It's the embrace of the 'minimal' forms of electronic music – whether house, techno, disco, and so on – that has metastasised through the city's club scene in recent years. Not content with mimicking the German masters of the art – Paul Kalkbrenner, Bookashade, Modeselector, to name but a few – UK producers have gone a step further and stripped away the euphoric drops that made their continental counterparts such as joy to listen to. No, in the UK, producers are looking for 'realness', so they cut away any semblance of the 90s-Ibiza-inspired electronic nuances that would allow anyone to define their music as 'cheesy' (we get it, you're not David Guetta, now take a fucking risk or two). This is beat-rationing at its worst, and only compounded by the presumption of a wave of cheers any time said producer alters the musical gradient half a notch.

These Minimal proponents further ensnare themselves in grey by their incessant need to maintain the same tempo throughout all the sets of a given night. Result: “Is this the same song? Wait, the DJ has changed, when did that happen? What do you mean xxx has already done his set? I've been here the whole night...” In search of a seamless transition of songs and sets, UK producers and DJs have managed to create a string of dull, emotionless seven-hour tracks.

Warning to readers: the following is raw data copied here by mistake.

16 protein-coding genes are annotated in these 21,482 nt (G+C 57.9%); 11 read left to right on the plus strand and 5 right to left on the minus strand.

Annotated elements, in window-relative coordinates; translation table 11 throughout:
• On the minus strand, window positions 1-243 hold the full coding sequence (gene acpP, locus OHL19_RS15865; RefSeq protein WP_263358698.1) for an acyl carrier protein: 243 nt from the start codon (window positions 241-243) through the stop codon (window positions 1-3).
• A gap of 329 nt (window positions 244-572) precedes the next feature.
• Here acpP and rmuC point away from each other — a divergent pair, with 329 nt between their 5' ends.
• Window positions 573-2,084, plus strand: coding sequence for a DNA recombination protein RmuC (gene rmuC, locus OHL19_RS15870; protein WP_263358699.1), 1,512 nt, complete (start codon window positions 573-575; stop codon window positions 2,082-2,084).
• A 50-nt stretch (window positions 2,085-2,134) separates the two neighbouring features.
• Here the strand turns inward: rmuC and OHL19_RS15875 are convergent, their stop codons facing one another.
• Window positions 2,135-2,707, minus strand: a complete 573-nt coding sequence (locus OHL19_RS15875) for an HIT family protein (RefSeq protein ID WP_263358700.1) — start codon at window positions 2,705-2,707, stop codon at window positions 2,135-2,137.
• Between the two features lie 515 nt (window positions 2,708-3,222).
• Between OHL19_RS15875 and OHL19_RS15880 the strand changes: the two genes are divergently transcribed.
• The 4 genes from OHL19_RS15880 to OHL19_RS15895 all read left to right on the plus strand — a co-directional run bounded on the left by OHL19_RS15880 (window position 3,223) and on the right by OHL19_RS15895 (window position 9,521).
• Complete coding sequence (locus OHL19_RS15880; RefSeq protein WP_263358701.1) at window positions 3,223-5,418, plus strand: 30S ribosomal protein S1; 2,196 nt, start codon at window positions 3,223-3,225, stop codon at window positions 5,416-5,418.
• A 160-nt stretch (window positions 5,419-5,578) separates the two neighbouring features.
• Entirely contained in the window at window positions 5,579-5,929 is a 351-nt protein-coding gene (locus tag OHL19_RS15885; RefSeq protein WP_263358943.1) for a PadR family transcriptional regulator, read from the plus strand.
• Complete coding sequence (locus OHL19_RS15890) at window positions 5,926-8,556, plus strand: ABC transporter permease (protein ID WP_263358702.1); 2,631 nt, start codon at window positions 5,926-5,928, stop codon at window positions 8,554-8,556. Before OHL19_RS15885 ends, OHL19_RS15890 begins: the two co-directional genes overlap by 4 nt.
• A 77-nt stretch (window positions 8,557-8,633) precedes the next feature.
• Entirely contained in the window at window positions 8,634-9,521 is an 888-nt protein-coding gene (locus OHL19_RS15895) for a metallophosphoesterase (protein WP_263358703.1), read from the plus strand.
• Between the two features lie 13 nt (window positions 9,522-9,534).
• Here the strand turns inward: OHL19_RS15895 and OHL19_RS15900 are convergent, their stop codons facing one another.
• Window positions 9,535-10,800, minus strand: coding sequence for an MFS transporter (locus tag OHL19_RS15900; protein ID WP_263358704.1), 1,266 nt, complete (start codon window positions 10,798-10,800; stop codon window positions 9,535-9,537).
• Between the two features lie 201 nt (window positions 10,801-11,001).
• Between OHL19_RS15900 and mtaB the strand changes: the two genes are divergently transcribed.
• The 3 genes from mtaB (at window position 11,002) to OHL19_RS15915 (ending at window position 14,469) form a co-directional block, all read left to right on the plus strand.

The worst thing about this conundrum is that it's entirely avoidable. As all of you who tune in to Gilles Peterson on Radio 6 every Saturday can attest, there is no shortage of talented, innovative, dance-inducing beat-makers on our shores. But where are they on your night out? Well.. Your Jamie XXs and Four Tets are playing their own gigs at the O2 Academies of the world (it's not clubbing if there's seating); your Romares are playing surprise experimental sets in dank Dalston basements for the city's most most effete, non-dancing scenesters; and your Hudson Mohawkes – and this is the vast majority – are squeezed into a line-up of minimalist purveyors of tumbleweed, having to water-down their goods to the eve's tempo to such as an extent as to make them indistinguishable to the surrounding chaff. Take my Percolate night, for example, Moodymann – a star of the Detroit Techno scene – was stuffed into the jam-packed line-up, and his set was so indiscernible from the rest that I completely missed it, despite residing on the dance floor for its entirety.